Our Guide to the San Luis Obispo 2018 Municipal Election Results

November 6 has passed, and there has already been extensive news coverage regarding how the midterm elections have changed the makeup of the Senate and House of Representatives, but what about SLO’s own local government? Municipal elections may not have all the flash and fanfare of statewide elections, but they still have a significant impact on our local community. So to shine a light on our local government, here are the results of San Luis Obispo’s 2018 municipal election and how they will affect our city.

Measure F-18

Result: YES

a table is covered with bits of marijuana as a woman rolls some in paperAs things stood before, cannabis business activities were banned in the city of San Luis Obispo until voters approved of a cannabis business tax. Measure F-18 was the latest cannabis tax proposal, and thanks to its passing, SLO will welcome cannabis business activity within its borders, along with some extra tax revenue. The measure imposes a gross receipts tax of up to 10 percent on every stage of cannabis production, as well as a cultivation tax of up to $10 per canopy square foot of crops. The revenue raised by the tax will go to the city’s General Fund, and can be allocated to any project as decided by the City Council.

Measure G-18

Result: NO

an oil rig in the shadow of the sunsetMany of you have probably already heard of Measure G-18, and how it promised to “shut down existing oil production in San Luis Obispo County” through the many "No on G” ads that were funded by $7.8 million dollars from oil companies. Originally the measure planned to limit the ways in which oil can be extracted and not allow for expansion of oil extraction activities. It also aimed to ban well stimulation treatments (such as fracking or acidizing) as well as any new oil extraction projects in all the county’s unincorporated land. The goal of the measure was to protect SLO’s natural resources, but critics claimed that it would axe jobs in SLO. These concerns, as well as the vigorous ad campaign, won over the hearts of SLO voters, as the measure failed to pass.

Mayor: Heidi Harmon

SLO mayoral candidate Heidi HarmonHeidi Harmon was the incumbent candidate, having served as San Luis Obispo’s mayor for two years already. She is also a Cal Poly alum, and her platform centered around sustainability, development and community. The main point of contention between herself and her main competing candidate, T. Keith Gurnee, lied in expansion and growth: Harmon is a proponent of projects that increase housing availability and transportation options, while Gurnee wishes to protect the interests of SLO’s long-term residents by minimizing the changes made to their communities. Her past success as mayor, as well as endorsements from many organizations such as the SLO County Progressives, allowed her to win the election to serve the city for another term.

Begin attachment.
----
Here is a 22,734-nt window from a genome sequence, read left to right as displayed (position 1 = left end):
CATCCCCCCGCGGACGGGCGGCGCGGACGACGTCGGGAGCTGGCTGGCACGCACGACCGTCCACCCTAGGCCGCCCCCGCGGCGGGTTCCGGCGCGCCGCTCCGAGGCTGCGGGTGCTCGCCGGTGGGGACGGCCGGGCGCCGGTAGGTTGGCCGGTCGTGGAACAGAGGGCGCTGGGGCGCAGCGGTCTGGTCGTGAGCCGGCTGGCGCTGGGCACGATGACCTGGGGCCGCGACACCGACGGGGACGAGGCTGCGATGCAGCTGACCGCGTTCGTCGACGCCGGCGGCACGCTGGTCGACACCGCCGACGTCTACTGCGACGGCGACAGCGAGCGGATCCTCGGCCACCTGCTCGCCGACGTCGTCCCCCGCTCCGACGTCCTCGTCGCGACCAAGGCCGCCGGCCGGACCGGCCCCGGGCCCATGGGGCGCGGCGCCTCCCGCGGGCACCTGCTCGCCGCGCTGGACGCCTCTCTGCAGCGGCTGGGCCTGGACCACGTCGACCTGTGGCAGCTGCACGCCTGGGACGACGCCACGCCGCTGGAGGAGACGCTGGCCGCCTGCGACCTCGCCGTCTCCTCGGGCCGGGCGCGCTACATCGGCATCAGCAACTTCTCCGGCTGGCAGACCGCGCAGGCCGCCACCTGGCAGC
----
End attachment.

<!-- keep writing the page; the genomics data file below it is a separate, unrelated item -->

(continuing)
Council Members

SLO’s City Council consists of five members – including the mayor – whose job is to vote on municipal matters such as city budget, ordinances, contracts, policies and more. Each Council Member serves a four-year term, and voters elected two Council Members during this election: 

Carlyn Christianson

SLO city council candidate Carlyn ChristiansonChristianson was the only incumbent Council Member running in this year’s election, having served on the Council for over five years. She’s also served on the SLO City and County Planning Commissions for 12 years. Like many SLO candidates, growth and expansion were major concerns of hers, and she plans to use her voice on the Council to expand the amount of housing and transportation options in the city.

Erica Stewart

SLO city council candidate Erica StewartStewart didn’t sever her relationship with Cal Poly after she graduated – in fact, she currently works as the school’s Director of Parent and Student Philanthropy. As the newest member of the Council, she serves as a link between the school and the local SLO community. Her goals are to provide the residents of SLO with affordable housing, more transportation options, diverse representation and a healthy environment.

And there you have it! The results of this year’s San Luis Obispo municipal election. We recommend that you conduct further research on these candidates and their plans for the city if you’re interested, as we’ve only given you a cursory glance at each one. A special shout out goes to those who flexed their right and voted this election – and a reminder for everyone to keep an eye on local politics and be ready for 2020!